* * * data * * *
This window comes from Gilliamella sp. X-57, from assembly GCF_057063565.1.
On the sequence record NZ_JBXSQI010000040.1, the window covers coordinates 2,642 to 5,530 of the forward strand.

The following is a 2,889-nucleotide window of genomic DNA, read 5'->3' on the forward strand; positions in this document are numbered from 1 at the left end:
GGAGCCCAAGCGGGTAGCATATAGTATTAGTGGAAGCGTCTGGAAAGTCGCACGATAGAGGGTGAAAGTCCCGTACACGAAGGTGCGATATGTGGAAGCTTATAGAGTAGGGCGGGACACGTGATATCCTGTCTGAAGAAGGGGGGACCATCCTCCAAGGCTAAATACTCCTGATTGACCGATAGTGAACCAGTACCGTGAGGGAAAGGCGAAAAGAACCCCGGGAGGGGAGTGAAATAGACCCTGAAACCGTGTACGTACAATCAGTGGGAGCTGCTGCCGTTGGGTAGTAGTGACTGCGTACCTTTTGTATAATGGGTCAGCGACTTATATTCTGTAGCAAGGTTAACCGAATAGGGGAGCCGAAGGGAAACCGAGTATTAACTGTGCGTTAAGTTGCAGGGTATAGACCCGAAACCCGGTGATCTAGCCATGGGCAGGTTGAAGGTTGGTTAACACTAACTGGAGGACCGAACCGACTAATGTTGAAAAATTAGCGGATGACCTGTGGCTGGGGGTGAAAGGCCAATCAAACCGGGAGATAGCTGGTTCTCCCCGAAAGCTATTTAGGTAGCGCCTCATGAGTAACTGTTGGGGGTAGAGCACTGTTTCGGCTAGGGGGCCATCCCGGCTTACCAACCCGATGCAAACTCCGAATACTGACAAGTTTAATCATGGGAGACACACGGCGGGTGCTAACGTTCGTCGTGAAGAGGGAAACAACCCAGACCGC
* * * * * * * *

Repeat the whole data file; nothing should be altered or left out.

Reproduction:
This window comes from Gilliamella sp. X-57, from assembly GCF_057063565.1.
On the sequence record NZ_JBXSQI010000040.1, the window covers coordinates 2,642 to 5,530 of the forward strand.

The following is a 2,889-nucleotide window of genomic DNA, read 5'->3' on the forward strand; positions in this document are numbered from 1 at the left end:
GGAGCCCAAGCGGGTAGCATATAGTATTAGTGGAAGCGTCTGGAAAGTCGCACGATAGAGGGTGAAAGTCCCGTACACGAAGGTGCGATATGTGGAAGCTTATAGAGTAGGGCGGGACACGTGATATCCTGTCTGAAGAAGGGGGGACCATCCTCCAAGGCTAAATACTCCTGATTGACCGATAGTGAACCAGTACCGTGAGGGAAAGGCGAAAAGAACCCCGGGAGGGGAGTGAAATAGACCCTGAAACCGTGTACGTACAATCAGTGGGAGCTGCTGCCGTTGGGTAGTAGTGACTGCGTACCTTTTGTATAATGGGTCAGCGACTTATATTCTGTAGCAAGGTTAACCGAATAGGGGAGCCGAAGGGAAACCGAGTATTAACTGTGCGTTAAGTTGCAGGGTATAGACCCGAAACCCGGTGATCTAGCCATGGGCAGGTTGAAGGTTGGTTAACACTAACTGGAGGACCGAACCGACTAATGTTGAAAAATTAGCGGATGACCTGTGGCTGGGGGTGAAAGGCCAATCAAACCGGGAGATAGCTGGTTCTCCCCGAAAGCTATTTAGGTAGCGCCTCATGAGTAACTGTTGGGGGTAGAGCACTGTTTCGGCTAGGGGGCCATCCCGGCTTACCAACCCGATGCAAACTCCGAATACTGACAAGTTTAATCATGGGAGACACACGGCGGGTGCTAACGTTCGTCGTGAAGAGGGAAACAACCCAGACCGC